Instead, Wittman watched from the sidelines in the second quarter as Aaron Brooks ran circles around Andre Miller and continued to feed Seraphin in the post despite Seraphin’s inability to anticipate and adjust to Chicago’s constant hard double-teams. The result? Chicago grabbed the momentum to start the second quarter and cut Washington’s lead from 17 to seven with four minutes left in the half.

Wittman seems to have an alarm clock in his head set to go off with six minutes left in the second quarter prompting him to put Wall back in the game. And it seems to be set in stone. Against Chicago, it didn’t matter. The starters entered the game and quickly built an 18-point halftime lead. But it will not always be that easy—recent losses in Oklahoma City and San Antonio come to mind.

After the Bulls game, TAI’s Chris Thompson asked Wittman about the second unit’s inability to contain Aaron Brooks and Wittman joked, “You had to bring that up?” before exiting the interview room with a typical non-answer answer. Wittman is rarely in the mood to talk strategy or entertain anything other than the most straight-forward of questions, but there were some hints in his management of the Chicago game that he may have learned something from the recent lost leads in Oklahoma City and San Antonio. For instance, Wittman kept Seraphin on a very short leash, subbing him out for Gortat after only two and a half minutes in the second quarter. Contrast that with how long Wittman let Seraphin play against the Thunder, even as he was getting abused by Kendrick Perkins.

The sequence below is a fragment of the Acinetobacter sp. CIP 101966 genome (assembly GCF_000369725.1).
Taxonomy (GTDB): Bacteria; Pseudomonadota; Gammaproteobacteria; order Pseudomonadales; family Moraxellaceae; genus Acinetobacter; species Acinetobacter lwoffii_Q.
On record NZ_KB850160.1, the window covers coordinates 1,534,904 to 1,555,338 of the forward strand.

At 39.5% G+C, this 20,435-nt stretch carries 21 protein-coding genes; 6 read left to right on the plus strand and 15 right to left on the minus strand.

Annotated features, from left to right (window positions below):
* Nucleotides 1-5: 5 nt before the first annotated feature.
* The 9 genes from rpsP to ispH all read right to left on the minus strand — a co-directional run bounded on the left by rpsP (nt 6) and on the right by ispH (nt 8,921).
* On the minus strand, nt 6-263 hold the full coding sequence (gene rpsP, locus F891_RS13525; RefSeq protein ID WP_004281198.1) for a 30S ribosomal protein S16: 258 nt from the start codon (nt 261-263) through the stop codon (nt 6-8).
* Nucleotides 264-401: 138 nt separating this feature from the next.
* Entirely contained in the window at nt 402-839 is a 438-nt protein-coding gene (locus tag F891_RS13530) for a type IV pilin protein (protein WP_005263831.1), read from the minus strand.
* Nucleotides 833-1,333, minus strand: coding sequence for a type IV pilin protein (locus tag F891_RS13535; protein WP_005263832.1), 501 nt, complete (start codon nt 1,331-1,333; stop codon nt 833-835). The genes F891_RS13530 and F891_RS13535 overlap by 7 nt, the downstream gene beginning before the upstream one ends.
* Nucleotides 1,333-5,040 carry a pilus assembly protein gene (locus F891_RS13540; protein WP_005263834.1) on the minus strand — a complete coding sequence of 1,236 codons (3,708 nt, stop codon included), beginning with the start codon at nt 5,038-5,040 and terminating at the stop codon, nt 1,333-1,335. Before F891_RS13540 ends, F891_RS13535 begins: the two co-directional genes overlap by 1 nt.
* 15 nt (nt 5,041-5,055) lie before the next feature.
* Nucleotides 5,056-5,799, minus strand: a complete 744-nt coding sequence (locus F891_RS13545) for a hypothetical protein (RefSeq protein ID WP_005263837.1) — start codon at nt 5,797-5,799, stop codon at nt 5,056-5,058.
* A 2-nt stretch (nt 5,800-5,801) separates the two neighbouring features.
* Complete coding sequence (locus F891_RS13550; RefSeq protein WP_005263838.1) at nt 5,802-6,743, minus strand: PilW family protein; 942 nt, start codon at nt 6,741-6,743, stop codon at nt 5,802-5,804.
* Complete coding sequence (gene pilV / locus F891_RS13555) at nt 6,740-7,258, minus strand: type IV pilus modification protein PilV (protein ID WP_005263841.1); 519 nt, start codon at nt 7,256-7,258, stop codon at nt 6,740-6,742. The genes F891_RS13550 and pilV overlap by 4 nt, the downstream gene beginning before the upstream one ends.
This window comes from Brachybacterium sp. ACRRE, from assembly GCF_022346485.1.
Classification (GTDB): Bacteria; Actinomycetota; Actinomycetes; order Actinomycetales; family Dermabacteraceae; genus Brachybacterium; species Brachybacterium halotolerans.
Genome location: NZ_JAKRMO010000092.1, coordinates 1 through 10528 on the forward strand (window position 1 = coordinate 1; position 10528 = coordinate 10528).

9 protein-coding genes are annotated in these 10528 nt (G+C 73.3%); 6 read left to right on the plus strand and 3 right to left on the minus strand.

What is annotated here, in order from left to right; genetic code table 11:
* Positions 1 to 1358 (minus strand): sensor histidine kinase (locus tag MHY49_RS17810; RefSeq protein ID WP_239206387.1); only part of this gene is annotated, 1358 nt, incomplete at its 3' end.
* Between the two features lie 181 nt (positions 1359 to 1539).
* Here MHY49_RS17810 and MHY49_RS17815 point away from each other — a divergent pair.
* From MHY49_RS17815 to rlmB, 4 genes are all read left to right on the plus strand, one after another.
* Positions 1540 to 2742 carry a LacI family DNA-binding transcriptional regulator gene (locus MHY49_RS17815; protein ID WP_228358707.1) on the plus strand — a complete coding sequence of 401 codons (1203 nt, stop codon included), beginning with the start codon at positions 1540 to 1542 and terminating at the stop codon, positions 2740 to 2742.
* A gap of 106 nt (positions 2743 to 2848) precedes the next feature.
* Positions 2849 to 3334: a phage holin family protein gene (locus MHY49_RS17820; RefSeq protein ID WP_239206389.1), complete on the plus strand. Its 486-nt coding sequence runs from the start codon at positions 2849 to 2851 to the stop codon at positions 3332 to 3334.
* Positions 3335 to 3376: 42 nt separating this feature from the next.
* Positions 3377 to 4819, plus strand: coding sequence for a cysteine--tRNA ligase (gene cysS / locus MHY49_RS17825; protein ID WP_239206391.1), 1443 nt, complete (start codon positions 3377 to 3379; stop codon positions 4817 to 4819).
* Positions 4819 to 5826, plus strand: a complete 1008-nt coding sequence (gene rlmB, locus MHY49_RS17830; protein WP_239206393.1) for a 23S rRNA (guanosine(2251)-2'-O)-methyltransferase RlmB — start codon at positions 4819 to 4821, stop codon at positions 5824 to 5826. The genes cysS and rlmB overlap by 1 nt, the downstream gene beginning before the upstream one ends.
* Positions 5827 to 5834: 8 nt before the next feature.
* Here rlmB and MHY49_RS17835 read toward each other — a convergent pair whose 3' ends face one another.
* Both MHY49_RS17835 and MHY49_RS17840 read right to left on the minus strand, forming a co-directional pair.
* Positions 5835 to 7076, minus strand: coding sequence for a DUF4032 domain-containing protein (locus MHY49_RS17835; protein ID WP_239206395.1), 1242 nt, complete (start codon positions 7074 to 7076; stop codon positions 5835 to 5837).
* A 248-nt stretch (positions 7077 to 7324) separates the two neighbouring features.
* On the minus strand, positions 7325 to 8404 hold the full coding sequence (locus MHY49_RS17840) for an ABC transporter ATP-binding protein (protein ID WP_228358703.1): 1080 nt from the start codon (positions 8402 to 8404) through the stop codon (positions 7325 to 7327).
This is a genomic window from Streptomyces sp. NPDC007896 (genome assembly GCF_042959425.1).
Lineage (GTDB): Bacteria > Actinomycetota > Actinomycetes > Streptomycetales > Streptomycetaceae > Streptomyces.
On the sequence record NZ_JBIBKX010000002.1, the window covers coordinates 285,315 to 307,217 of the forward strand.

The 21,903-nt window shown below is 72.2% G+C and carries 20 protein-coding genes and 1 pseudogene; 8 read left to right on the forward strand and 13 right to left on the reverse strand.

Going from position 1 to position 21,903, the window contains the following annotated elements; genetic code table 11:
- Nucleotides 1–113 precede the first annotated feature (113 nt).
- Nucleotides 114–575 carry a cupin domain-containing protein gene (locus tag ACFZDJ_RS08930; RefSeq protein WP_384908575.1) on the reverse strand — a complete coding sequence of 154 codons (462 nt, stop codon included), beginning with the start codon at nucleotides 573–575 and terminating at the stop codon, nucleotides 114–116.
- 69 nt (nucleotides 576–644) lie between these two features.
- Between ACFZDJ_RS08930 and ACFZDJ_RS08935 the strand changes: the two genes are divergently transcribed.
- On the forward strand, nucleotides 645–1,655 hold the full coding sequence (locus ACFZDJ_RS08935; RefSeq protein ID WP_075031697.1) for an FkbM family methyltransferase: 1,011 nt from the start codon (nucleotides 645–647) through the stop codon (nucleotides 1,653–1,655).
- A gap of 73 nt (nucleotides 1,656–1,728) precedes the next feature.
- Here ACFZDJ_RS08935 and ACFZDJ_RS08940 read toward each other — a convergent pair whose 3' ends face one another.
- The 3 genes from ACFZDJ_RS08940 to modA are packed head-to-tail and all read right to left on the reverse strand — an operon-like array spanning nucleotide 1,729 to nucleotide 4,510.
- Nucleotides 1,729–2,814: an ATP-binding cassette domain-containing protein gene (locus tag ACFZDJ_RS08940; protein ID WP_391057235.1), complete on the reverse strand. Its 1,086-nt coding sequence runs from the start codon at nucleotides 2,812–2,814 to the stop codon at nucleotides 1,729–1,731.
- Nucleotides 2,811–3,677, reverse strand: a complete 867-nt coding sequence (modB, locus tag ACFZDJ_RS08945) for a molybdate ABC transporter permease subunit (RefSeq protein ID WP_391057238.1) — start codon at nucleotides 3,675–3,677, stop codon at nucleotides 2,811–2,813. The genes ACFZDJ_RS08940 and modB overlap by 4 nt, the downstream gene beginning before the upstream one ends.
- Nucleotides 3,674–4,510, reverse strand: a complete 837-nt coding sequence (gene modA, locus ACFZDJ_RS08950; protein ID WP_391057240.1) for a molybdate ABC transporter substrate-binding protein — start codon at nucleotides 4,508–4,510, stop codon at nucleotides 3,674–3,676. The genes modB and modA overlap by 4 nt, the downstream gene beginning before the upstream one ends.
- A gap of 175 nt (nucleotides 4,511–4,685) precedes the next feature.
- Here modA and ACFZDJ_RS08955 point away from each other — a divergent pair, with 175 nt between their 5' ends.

Wittman also kept Wall and Beal in for the entire third quarter and then made sure one or both got significant run in the fourth quarter as well. It’s too soon to tell if these adjustments were an anomaly or whether they represent a structural change in Wittman’s philosophy but they were a welcome sign from a coach that has sometimes been accused of lacking creativity.

The Bullets.

  • Kevin Seraphin showed solidarity with his countrymen by wearing a “Je Suis Charlie” T-shirt acknowledging the terrorist attack in Paris.
  • Always fun to see genuine moments between players and coaches when they re-unite several years after joining forces. Before tip-off, Pau Gasol found Hubie Brown at midcourt and shared some memories. Their 50-win season together in Memphis in 2003-04 is still one of the most surprising and entertaining NBA runs of the last 20 years.
  • John Wall had a little fun at Derrick Rose’s expense by skipping down the floor after a Rasual Butler 3-pointer. Rose, if you remember, did the same move a couple weeks ago after he terrorized the Wizards in the fourth quarter of Chicago’s December 23 win over Washington.

The Vines.


Adam Rubin on EmailAdam Rubin on Twitter
Adam Rubin
Reporter / Writer at TAI
Adam grew up in the D.C. area and has been a Washington Bullets fan for over 25 years. He will not refer to the franchise as anything other than the Bullets unless required to do so by Truth About It editorial standards. Adam spent many nights at the Capital Centre in the ‘90s where he witnessed such things as Michael Jordan’s “LaBradford Smith game,” the inexcusable under-usage of Gheorghe Muresan’s unstoppable post moves, and the basketball stylings of Ledell Eackles.